selves as usual to raise funds so graduate students and colleagues from Africa and the Diaspora can join us.

In preparation for past Triennials we have always been flooded with applications for travel stipends-from gradu-
ate students and from African/Diasporan colleagues. We hope to offer at least 20 grants of $500 to graduate stu-
dents and to sponsor 7 or more African and Caribbean applicants. We have set a goal of $30,000.

Remember that ACASA is now a 501 (c) (3) tax-exempt organization. Although we always welcome contributions
to ACASA's Endowment, our focus must now be on the Triennial. Please join ACASA members and friends in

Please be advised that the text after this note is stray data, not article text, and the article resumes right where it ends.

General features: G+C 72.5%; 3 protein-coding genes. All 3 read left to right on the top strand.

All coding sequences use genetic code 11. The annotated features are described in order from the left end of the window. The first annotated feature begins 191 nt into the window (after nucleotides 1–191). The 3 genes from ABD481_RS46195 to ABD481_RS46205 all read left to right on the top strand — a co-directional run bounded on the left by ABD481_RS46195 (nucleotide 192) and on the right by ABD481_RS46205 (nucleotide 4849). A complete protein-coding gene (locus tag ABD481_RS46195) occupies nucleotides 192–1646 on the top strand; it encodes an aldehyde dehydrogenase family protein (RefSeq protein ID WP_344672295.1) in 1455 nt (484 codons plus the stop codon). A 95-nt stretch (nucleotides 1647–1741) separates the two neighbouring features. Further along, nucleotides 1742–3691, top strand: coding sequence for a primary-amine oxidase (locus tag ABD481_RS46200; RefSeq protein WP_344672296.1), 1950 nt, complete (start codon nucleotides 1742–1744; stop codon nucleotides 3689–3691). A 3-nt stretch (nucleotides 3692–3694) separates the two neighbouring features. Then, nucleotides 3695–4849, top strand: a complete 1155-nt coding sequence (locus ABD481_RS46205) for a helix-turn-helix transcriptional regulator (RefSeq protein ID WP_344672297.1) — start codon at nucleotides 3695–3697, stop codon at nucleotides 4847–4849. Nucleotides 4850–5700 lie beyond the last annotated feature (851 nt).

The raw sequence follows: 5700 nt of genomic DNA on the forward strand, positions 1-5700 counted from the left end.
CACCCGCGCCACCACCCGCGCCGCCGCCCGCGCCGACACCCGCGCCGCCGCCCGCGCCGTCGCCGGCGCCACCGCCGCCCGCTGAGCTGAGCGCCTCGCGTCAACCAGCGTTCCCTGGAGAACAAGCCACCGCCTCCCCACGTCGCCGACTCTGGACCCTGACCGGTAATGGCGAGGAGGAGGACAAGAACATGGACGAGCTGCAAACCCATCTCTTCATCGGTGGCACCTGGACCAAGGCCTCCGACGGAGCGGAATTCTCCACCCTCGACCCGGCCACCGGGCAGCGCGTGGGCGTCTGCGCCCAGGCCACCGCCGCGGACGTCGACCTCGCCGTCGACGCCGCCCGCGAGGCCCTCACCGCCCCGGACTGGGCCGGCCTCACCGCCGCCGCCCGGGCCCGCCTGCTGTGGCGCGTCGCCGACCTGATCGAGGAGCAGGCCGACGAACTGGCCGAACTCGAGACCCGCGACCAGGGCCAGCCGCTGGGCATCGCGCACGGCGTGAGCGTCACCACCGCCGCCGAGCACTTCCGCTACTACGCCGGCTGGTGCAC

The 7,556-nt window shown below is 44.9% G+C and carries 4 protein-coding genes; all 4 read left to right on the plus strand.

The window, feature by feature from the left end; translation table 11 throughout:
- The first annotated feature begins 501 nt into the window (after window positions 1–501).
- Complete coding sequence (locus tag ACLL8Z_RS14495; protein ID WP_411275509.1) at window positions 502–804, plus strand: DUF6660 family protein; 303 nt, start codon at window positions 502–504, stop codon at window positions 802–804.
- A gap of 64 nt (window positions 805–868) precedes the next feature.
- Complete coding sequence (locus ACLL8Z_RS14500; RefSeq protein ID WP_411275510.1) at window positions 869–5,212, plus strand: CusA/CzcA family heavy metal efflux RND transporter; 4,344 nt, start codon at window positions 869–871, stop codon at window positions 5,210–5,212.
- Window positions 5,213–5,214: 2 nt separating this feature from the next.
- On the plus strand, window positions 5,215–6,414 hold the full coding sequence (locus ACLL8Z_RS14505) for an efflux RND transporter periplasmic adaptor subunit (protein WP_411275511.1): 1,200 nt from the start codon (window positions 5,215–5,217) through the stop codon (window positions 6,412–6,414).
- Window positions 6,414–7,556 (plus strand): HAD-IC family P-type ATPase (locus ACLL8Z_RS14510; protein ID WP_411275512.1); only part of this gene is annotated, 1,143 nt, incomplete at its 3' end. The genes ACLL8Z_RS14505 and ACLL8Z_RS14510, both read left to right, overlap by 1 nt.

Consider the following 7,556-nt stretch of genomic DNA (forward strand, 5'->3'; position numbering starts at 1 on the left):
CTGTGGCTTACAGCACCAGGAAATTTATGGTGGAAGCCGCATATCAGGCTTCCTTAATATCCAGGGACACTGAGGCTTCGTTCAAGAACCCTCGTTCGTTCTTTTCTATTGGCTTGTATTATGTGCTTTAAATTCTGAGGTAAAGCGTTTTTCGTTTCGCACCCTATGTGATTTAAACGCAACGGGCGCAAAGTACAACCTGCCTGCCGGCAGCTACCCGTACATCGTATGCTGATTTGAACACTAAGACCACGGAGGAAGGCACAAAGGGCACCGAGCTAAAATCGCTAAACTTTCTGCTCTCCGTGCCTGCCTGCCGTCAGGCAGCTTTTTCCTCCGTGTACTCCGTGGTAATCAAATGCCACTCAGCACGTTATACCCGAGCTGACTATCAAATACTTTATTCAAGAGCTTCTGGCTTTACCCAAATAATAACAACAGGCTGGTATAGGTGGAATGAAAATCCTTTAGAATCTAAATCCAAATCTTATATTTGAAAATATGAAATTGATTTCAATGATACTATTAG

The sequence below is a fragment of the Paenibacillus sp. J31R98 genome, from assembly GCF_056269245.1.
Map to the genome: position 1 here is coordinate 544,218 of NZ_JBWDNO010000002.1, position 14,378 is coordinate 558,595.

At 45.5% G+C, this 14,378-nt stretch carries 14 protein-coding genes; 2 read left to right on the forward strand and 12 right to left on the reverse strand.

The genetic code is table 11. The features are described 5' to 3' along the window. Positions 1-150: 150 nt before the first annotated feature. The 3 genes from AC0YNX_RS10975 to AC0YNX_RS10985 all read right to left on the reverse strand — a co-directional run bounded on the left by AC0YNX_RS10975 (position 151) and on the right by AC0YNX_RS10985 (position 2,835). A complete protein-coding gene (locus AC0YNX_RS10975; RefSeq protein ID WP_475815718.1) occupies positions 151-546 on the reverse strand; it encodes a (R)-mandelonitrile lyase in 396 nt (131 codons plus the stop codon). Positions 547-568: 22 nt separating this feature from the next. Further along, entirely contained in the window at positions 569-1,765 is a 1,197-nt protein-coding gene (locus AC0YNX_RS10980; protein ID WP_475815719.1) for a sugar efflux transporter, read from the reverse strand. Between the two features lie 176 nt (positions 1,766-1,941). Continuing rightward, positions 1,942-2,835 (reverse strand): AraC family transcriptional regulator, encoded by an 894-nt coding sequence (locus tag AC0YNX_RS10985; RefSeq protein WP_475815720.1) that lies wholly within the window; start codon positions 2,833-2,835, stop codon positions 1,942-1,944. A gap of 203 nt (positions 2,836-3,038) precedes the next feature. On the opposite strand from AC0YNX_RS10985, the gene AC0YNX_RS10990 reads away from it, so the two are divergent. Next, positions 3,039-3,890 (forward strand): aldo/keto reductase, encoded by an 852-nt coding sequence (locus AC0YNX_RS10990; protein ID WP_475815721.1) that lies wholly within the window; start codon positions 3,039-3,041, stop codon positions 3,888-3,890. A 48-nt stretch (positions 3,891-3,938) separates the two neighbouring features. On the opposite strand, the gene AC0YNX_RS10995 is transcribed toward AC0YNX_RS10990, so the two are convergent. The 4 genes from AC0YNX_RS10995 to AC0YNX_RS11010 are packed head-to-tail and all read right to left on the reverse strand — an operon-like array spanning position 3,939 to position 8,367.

making a generous, tax-deductible contribution to the Triennial Travel Stipend Fund so we can support as many
applicants as possible. If you can afford to do so, we ask you to consider contributing $100 or more. Please fill in
the form on the next page and mail in with your contribution.

Our travel stipend recipients join us in thanking you for your support. We look forward to seeing you in Gainesville
for this exciting event.

Sincerely,

Kate Ezra Christraud M. Geary Rebecca Nagy and Robin Poynor
President Past President Conference Chairs
Co-Chair, Co-Chairs,
Fundraising Committee Fundraising Committee








I I -I


Triennial Fundraising Form


The Arts Council of the African Studies Association




The Arts Council of the African Studies Association

The Fourteenth Triennial Symposium on African Art
Gainesville, Florida 2007



I / We Pledge

$25 $50 $100_ $250 Other
for the 14th Triennial Symposium Fund for
Visiting African Scholars and Graduate Students

$25 $50 $100 $250 Other